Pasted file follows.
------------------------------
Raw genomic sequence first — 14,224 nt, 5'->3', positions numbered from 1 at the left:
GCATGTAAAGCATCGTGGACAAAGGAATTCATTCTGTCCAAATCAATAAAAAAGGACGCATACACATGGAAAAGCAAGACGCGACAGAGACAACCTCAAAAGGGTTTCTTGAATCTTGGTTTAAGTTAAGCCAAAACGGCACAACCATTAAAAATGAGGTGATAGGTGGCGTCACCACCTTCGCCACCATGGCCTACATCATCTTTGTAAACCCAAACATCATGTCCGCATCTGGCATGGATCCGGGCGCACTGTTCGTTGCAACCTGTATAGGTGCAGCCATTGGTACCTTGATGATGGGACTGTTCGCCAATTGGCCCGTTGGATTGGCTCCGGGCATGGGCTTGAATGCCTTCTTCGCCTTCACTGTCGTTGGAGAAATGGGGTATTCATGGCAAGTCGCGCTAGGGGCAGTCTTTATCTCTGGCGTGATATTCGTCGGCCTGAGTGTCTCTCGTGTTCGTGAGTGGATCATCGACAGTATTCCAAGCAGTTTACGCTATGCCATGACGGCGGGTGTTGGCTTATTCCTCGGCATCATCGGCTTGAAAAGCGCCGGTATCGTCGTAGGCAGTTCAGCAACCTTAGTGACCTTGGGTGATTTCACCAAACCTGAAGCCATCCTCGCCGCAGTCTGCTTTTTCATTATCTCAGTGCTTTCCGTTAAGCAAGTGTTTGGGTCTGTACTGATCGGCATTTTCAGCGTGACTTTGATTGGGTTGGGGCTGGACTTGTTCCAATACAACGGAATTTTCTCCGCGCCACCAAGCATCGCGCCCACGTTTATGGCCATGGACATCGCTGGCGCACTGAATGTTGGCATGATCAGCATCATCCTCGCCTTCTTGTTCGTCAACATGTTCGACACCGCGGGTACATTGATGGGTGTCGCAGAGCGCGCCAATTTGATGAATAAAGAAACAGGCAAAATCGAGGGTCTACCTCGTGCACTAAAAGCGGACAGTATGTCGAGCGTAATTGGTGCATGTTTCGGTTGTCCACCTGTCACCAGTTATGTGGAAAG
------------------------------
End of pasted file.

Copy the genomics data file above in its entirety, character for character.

Raw genomic sequence first — 14,224 nt, 5'->3', positions numbered from 1 at the left:
GCATGTAAAGCATCGTGGACAAAGGAATTCATTCTGTCCAAATCAATAAAAAAGGACGCATACACATGGAAAAGCAAGACGCGACAGAGACAACCTCAAAAGGGTTTCTTGAATCTTGGTTTAAGTTAAGCCAAAACGGCACAACCATTAAAAATGAGGTGATAGGTGGCGTCACCACCTTCGCCACCATGGCCTACATCATCTTTGTAAACCCAAACATCATGTCCGCATCTGGCATGGATCCGGGCGCACTGTTCGTTGCAACCTGTATAGGTGCAGCCATTGGTACCTTGATGATGGGACTGTTCGCCAATTGGCCCGTTGGATTGGCTCCGGGCATGGGCTTGAATGCCTTCTTCGCCTTCACTGTCGTTGGAGAAATGGGGTATTCATGGCAAGTCGCGCTAGGGGCAGTCTTTATCTCTGGCGTGATATTCGTCGGCCTGAGTGTCTCTCGTGTTCGTGAGTGGATCATCGACAGTATTCCAAGCAGTTTACGCTATGCCATGACGGCGGGTGTTGGCTTATTCCTCGGCATCATCGGCTTGAAAAGCGCCGGTATCGTCGTAGGCAGTTCAGCAACCTTAGTGACCTTGGGTGATTTCACCAAACCTGAAGCCATCCTCGCCGCAGTCTGCTTTTTCATTATCTCAGTGCTTTCCGTTAAGCAAGTGTTTGGGTCTGTACTGATCGGCATTTTCAGCGTGACTTTGATTGGGTTGGGGCTGGACTTGTTCCAATACAACGGAATTTTCTCCGCGCCACCAAGCATCGCGCCCACGTTTATGGCCATGGACATCGCTGGCGCACTGAATGTTGGCATGATCAGCATCATCCTCGCCTTCTTGTTCGTCAACATGTTCGACACCGCGGGTACATTGATGGGTGTCGCAGAGCGCGCCAATTTGATGAATAAAGAAACAGGCAAAATCGAGGGTCTACCTCGTGCACTAAAAGCGGACAGTATGTCGAGCGTAATTGGTGCATGTTTCGGTTGTCCACCTGTCACCAGTTATGTGGAAAG